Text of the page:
Domestic or wild, animals face many hurricane dangers



Guilday Law Firm

Hurricane season in Florida has far-reaching impacts from disrupting day-to-day activities to flattening cities.

Not only do hurricanes have a substantial impact on the people living in Florida, but they create specific dangers for animals, both domestic and wild.

Companion animals are often left behind when residents evacuate. Wild animals have their natural habitats destroyed. Even farm animals can drown, trapped in cages, pens, and other confinements.

Storm surge brings heavy flooding to coastal areas and habitats.

Gopher tortoises, for example, rely upon the dry soil surrounding Florida’s coasts to nest and feed. Gopher tortoises are terrestrial.

Storm surge covers their habitats and drowns these land-dwellers in their burrows. Hurricane Ian killed between 80% and 90% of the gopher tortoise population in coastal Southwest Florida. Animals used in agriculture lack protection from anti-cruelty laws and are often left behind in large numbers during evacuations.

For example, in 2018, Hurricane Florence produced catastrophic flooding and killed about 4.1 million chickens in North Carolina. Farm animals are at a stark disadvantage. Livestock, such as cows, chickens, and pigs, often live in confinement pens that prevent their escape.

In addition to the flooding and wind damage, animals are susceptible to stress. Matt Lussier, a dairy farmer in Hawthorne, Florida, shared that even if storms don’t directly kill his cows, many die in the days after as a result of stress.

The effects of hurricanes are also felt by companion animals.

Tragically, owners choosing to evacuate do not always include pets in their plans. A 2021 study by the ASPCA found that 47% of pet owners who evacuated abandoned a pet.

Leading up to every hurricane, authorities receive hundreds of surrendered or abandoned pets. Some of these pets are left tethered outdoors or trapped in pens. If not rescued, animals in these circumstances are forced to withstand the hurricane and are often unable to escape leading to a tragic and entirely preventable death.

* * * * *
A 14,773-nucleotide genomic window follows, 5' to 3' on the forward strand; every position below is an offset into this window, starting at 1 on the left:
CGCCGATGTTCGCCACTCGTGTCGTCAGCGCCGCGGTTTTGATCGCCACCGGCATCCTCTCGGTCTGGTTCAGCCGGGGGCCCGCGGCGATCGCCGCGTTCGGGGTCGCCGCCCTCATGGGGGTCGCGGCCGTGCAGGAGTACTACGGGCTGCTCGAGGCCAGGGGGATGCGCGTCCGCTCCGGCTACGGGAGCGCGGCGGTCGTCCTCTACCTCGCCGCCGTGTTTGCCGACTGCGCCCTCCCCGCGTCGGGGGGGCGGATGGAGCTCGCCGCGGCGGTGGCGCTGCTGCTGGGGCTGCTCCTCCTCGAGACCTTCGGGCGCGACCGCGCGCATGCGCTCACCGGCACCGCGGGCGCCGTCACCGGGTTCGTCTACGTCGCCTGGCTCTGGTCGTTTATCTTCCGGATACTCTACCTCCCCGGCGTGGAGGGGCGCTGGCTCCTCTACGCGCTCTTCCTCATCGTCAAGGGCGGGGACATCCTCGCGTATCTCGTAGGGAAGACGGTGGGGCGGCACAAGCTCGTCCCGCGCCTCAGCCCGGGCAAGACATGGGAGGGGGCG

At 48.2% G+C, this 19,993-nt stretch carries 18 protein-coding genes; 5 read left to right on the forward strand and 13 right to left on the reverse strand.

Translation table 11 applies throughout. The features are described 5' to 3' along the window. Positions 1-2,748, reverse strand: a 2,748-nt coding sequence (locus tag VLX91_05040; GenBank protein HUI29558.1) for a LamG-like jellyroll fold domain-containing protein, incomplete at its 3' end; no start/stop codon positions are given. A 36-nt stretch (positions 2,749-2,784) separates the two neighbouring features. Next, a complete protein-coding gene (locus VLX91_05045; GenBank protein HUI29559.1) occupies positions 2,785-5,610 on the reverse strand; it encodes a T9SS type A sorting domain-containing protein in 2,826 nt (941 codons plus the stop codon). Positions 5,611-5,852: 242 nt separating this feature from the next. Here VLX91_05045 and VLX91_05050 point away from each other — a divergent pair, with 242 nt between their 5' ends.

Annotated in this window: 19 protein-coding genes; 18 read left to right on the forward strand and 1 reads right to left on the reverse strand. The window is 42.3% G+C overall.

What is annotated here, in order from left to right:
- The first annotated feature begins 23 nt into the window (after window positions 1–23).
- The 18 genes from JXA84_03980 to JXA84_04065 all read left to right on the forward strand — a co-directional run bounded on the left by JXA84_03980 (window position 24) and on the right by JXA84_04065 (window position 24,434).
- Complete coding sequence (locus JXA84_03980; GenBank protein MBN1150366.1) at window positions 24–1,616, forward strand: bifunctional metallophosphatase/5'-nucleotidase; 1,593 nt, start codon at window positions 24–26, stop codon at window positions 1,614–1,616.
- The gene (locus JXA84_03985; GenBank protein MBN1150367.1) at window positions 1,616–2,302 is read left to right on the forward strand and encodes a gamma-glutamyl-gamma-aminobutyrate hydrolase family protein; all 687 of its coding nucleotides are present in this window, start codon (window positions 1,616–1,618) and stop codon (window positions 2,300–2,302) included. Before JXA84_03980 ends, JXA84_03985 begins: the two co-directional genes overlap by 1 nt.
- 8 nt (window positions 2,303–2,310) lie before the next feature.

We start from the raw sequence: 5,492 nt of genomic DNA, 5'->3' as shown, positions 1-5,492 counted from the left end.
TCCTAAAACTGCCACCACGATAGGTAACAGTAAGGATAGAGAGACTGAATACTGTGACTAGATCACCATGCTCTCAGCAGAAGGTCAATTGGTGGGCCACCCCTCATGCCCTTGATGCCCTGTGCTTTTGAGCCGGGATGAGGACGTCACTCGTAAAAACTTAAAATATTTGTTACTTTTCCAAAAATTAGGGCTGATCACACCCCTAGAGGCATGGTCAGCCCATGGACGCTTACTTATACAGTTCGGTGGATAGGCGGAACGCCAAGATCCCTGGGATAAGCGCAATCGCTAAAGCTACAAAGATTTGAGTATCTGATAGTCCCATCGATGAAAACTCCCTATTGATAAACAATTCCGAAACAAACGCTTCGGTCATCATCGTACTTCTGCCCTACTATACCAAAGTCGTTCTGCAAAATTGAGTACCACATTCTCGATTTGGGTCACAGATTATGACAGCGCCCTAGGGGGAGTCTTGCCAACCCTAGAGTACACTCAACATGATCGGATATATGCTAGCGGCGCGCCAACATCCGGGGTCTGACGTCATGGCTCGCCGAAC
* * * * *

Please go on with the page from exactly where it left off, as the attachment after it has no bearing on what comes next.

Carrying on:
Following Hurricane Katrina, the Pets Evacuation and Transportation Standards Act of 2006 (“PETS Act”) was passed to protect animals during hurricane evacuations.

The PETS Act compels states to include pets and service animals in hurricane emergency planning in order to receive federal funds. Such planning includes ensuring the presence of animal-friendly shelters and transportation. FEMA’s Disaster Assistance Policy further specifies which expenses may be reimbursed, including costs associated with maintaining emergency shelters and veterinary care.

In 2018, Florida Statute 823.151 established that shelters must attempt to reunite animals with owners following a hurricane before the animal is adopted or euthanized.

Such legislation is a step in the right direction, but it does not protect all animals kept as pets.

Animals other than service animals, dogs, cats, rabbits, rodents, and turtles are excluded from the protections offered in such acts.

Farm animals and animals used for commercial purposes also are left out.

These acts also require that a state of emergency already is filed before offering protection, which often does not occur until after the storm has already hit.

Even with its faults, the PETS Act is a step in the right direction for protecting all animals impacted by hurricanes.

NASA warns that, while the number of storms remains the same, storm surge and wind speeds are increasing.

Stronger storms present a heightened risk of damage and death. Moving forward, habitat destruction and threats to domestic animals will continue to increase as hurricanes pose a greater and greater risk.

Measures must be taken to protect animals, including legislation surrounding the safety of domestic and farm animals and policy to preserve threatened habitats. Hurricanes are not going away, but efforts made in these areas can help mitigate the damage.●


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